On Thursday, families throughout the country will gather for their traditional Thanksgiving Day feasts. Many will flip on their televisions and tune in to one of the three National Football League games on the schedule. The Detroit Lions and Dallas Cowboys have played every Thanksgiving Day since 1966 and they will continue that tradition Thursday. The two teams have played in some memorable games on one of our country’s most revered holidays. Here’s a look at the best of all NFL Thanksgiving Day games.
1974: Dallas 24, Washington 23
It’s one of the NFL’s biggest rivalries. In 1974, the Cowboys were led by Hall of Fame quarterback Roger Staubach. Unfortunately, Staubach got hurt and was replaced by Clint Longley. Longley had never thrown a single pass in an NFL game and with the Cowboys trailing 16-3 it appeared Washington had the game in the bag. Washington led 23-17 with just 30 seconds to play. Then, Longley launched the most famous pass of his career, a 50-yard touchdown to WR Drew Pearson that gave Dallas the victory. Longley would start just two games in his NFL career and throw just 58 total passes, but he still has Thanksgiving Day 1974.
1980: Chicago 23, Detroit 17
The Lions were headed to a victory before the Bears, who trailed 17-3 in the fourth quarter, rallied for two late touchdowns to tie the score at 17-17. Sixteen seconds into overtime the game was over. Chicago’s Dave Williams returned the opening kickoff in overtime 95 yards for a touchdown. Game over. It was the fastest overtime touchdown in regular season NFL history until the Saints broke the record in 2015.
1976: Detroit 27, Buffalo 14
The game itself in our country’s bicentennial was not particularly entertaining. The Lions led 20-0 at one point and won easily, but the Bills had O.J. Simpson. The Buffalo running back would establish an NFL rushing record by running for 273 yards. The record would stand for 23 years. Of the Top 25 single-game rushing performances in the NFL, O.J.’s Thanksgiving Day performance in 1976 is the only one in that came in a losing effort.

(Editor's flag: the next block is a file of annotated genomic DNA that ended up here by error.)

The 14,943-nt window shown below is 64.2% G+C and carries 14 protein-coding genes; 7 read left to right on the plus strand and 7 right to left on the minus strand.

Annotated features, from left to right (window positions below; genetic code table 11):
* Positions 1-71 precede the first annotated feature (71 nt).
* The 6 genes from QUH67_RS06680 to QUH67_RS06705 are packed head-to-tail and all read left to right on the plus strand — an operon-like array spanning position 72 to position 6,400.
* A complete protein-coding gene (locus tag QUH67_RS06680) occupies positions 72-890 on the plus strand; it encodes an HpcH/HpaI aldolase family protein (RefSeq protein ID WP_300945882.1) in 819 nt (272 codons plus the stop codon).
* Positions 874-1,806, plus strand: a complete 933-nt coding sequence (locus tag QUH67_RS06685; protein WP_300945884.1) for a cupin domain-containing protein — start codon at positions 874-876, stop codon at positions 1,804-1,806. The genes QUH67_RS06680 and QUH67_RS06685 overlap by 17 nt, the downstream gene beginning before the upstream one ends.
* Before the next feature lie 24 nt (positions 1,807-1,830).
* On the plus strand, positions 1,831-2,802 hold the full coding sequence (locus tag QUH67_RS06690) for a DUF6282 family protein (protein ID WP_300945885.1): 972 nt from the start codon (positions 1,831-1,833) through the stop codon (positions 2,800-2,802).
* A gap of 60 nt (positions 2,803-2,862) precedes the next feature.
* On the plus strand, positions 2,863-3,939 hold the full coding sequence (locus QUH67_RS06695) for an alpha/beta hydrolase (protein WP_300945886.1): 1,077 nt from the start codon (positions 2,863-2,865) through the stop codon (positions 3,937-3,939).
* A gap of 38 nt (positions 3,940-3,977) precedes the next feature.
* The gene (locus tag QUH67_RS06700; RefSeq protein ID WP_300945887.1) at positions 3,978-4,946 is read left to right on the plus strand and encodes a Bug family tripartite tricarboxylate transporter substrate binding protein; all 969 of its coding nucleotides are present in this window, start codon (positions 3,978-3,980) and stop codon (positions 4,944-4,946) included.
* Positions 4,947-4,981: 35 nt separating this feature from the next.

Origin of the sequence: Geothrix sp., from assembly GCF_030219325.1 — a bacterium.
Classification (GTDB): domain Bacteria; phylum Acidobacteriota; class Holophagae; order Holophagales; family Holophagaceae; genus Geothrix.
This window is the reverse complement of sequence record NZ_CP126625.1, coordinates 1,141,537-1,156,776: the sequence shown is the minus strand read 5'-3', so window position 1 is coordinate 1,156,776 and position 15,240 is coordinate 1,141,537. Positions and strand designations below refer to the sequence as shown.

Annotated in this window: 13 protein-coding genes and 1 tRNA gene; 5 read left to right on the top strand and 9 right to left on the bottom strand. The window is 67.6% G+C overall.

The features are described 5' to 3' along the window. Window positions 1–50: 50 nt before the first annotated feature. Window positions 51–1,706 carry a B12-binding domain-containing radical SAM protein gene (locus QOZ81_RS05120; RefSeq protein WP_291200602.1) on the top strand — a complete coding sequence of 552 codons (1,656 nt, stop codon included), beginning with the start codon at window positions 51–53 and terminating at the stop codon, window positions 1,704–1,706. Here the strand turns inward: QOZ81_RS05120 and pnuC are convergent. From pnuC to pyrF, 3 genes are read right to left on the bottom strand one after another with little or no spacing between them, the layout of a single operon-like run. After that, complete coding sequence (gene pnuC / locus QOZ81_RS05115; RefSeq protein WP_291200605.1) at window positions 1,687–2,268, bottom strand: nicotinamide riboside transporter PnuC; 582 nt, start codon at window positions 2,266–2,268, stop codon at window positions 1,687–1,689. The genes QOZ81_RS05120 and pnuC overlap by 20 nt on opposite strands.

1998: Detroit 19, Pittsburgh 16
Detroit native Jerome Bettis and the Steelers had to go to overtime on Thanksgiving Day 1998. Bettis, aka the ‘Bus’, would call the overtime coin toss while the coin was in the air. Bettis called tails, but Phil Luckett, the game’s referee, repeated Bettis’ call but said “the call is heads.” The famous coin flip did come up tails and Detroit was awarded the ball. The Lions scored on their first possession. The snafu led the league to mandate that all coin tosses are called prior to the coin being in the air.
1993: Miami 16, Dallas 14
In a driving snowstorm in Dallas, Miami lined up for a 41-yard field goal and an opportunity to win. The Cowboys Jimmie Jones blocked Dolphins kicker Pete Stoyanovich’s attempt and the ball rolled to the Dallas 10-yard line. In one of the all-time worst blunders in NFL history, the Cowboys’ Leon Lett tried to cover the ball, failed, and it was recovered by Miami at the one-yard line. Stoyanovich didn’t miss from 19 yards away and Miami won. Had Lett never touched the ball, the play would have been blown dead and Dallas would have won.